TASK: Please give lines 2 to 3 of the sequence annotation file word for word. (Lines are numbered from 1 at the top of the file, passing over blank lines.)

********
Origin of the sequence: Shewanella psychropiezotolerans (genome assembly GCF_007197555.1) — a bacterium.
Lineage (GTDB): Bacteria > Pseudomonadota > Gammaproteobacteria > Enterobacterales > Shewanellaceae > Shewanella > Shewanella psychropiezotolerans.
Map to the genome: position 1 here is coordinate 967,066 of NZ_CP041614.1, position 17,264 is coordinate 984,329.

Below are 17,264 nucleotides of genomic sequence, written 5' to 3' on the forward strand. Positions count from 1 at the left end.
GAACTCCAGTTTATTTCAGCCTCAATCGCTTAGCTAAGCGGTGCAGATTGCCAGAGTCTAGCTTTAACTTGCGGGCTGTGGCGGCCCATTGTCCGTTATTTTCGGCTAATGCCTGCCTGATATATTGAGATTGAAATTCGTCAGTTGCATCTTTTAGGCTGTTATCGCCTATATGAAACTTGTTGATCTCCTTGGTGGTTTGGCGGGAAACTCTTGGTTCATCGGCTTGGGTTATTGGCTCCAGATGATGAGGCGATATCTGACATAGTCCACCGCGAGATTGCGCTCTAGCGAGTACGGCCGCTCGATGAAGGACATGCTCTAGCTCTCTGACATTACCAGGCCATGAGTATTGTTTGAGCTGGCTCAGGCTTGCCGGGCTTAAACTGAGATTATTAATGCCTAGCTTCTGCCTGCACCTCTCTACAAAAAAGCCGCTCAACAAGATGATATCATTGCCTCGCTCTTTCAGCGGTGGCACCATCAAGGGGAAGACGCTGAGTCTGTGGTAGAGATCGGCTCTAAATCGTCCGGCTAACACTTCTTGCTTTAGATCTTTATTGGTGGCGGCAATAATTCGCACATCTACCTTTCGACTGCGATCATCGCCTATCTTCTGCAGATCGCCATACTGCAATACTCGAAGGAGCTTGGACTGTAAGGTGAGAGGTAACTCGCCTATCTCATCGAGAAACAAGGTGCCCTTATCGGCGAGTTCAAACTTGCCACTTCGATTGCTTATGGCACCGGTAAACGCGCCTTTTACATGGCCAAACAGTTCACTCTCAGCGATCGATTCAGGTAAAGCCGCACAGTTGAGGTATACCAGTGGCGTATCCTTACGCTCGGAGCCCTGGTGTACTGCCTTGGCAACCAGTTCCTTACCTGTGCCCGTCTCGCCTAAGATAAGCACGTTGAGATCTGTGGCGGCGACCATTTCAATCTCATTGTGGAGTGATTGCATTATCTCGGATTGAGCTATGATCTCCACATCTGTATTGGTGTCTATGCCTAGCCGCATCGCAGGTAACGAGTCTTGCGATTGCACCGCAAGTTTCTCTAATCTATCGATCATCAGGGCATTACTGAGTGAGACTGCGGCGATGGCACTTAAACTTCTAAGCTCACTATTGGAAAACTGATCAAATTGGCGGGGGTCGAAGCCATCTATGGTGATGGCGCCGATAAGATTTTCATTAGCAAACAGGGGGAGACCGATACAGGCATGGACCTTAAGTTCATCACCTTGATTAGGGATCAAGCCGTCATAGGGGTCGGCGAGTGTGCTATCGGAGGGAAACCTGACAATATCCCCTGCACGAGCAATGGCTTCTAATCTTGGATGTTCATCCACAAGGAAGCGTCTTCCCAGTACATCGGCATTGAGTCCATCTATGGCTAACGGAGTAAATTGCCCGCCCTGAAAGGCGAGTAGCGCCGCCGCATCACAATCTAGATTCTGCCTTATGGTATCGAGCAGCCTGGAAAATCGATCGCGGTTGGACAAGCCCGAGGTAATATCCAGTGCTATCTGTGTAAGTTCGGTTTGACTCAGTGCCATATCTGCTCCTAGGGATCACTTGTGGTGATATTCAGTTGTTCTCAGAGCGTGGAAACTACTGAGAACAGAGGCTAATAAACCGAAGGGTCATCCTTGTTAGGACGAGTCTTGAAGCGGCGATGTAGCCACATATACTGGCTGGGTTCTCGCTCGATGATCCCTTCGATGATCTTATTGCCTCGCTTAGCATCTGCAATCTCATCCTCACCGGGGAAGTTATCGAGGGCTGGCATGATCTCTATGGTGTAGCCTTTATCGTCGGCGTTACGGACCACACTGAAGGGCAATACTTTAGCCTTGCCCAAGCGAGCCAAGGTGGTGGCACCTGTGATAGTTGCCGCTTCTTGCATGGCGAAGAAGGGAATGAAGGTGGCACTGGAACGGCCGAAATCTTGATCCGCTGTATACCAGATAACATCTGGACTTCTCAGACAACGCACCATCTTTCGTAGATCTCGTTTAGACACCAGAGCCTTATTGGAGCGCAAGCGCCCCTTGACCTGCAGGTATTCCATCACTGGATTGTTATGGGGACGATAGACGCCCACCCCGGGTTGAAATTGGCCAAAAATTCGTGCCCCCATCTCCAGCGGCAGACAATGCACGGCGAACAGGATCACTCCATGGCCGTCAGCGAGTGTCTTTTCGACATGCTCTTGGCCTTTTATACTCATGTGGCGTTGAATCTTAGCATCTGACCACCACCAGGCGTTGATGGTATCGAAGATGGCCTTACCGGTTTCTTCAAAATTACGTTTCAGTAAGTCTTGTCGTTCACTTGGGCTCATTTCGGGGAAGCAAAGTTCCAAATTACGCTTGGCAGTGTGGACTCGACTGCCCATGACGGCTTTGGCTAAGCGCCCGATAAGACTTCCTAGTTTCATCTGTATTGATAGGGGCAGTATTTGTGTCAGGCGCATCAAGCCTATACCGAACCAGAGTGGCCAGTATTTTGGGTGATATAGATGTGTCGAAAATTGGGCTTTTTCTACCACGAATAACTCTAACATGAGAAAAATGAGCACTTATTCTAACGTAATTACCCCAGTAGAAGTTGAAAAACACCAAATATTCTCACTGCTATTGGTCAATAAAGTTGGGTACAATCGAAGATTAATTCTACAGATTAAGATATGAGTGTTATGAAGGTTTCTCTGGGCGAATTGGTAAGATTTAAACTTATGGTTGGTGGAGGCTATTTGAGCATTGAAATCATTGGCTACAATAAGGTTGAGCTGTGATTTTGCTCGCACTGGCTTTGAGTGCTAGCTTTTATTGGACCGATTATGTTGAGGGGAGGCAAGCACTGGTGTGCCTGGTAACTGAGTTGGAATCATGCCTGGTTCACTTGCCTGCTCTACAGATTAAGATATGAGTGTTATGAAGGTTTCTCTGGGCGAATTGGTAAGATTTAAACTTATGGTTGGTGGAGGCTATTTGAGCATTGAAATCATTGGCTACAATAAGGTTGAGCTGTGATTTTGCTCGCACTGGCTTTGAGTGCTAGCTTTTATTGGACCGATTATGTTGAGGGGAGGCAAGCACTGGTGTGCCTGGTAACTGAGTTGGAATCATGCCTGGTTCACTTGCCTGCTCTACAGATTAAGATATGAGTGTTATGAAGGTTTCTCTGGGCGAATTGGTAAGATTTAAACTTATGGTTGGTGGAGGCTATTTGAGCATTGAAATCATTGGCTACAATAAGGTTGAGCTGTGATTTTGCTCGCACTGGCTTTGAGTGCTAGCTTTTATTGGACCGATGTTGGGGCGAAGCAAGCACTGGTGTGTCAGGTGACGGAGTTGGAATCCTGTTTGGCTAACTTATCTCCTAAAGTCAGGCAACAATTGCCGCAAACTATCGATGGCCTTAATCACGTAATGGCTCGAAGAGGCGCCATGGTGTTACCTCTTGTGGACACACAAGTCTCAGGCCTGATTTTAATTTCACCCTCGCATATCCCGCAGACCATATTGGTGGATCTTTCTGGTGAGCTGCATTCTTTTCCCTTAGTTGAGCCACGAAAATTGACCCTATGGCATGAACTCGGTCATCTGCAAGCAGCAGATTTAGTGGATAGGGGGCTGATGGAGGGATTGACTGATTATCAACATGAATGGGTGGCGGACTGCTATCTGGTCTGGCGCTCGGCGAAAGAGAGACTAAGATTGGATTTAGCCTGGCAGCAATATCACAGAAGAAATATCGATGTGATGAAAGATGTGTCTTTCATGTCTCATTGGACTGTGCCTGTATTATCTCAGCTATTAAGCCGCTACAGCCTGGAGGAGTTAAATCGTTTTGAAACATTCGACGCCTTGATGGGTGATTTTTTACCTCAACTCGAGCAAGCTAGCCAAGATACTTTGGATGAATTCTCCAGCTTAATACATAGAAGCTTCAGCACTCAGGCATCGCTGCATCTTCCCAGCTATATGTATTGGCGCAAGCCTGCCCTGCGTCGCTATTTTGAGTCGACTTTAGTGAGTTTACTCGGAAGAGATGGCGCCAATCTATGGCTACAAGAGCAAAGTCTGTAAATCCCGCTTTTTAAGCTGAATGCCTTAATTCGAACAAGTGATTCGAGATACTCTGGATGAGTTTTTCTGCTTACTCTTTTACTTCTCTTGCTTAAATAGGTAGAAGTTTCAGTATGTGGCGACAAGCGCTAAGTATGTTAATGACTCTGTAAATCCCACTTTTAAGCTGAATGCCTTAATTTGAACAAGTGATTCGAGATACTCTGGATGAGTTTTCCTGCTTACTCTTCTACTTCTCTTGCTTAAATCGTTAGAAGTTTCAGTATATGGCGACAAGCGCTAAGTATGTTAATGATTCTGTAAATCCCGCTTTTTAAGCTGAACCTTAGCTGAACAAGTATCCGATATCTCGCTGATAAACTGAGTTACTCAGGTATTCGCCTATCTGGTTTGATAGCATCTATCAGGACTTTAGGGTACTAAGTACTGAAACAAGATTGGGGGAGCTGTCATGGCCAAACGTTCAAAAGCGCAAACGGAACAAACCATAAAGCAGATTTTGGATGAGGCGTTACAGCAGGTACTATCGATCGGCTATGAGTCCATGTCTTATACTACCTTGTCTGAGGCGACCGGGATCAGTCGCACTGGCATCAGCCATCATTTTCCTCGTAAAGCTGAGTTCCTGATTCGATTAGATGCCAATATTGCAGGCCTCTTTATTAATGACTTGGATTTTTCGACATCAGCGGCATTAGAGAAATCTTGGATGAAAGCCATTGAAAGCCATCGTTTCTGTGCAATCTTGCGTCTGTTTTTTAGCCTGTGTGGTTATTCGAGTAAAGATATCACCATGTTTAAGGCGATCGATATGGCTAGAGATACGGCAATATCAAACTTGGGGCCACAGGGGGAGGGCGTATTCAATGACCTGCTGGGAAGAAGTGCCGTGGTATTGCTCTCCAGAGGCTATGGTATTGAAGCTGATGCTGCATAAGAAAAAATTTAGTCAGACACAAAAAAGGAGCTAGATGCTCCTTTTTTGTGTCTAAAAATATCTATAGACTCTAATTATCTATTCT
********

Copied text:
Lineage (GTDB): Bacteria > Pseudomonadota > Gammaproteobacteria > Enterobacterales > Shewanellaceae > Shewanella > Shewanella psychropiezotolerans.
Map to the genome: position 1 here is coordinate 967,066 of NZ_CP041614.1, position 17,264 is coordinate 984,329.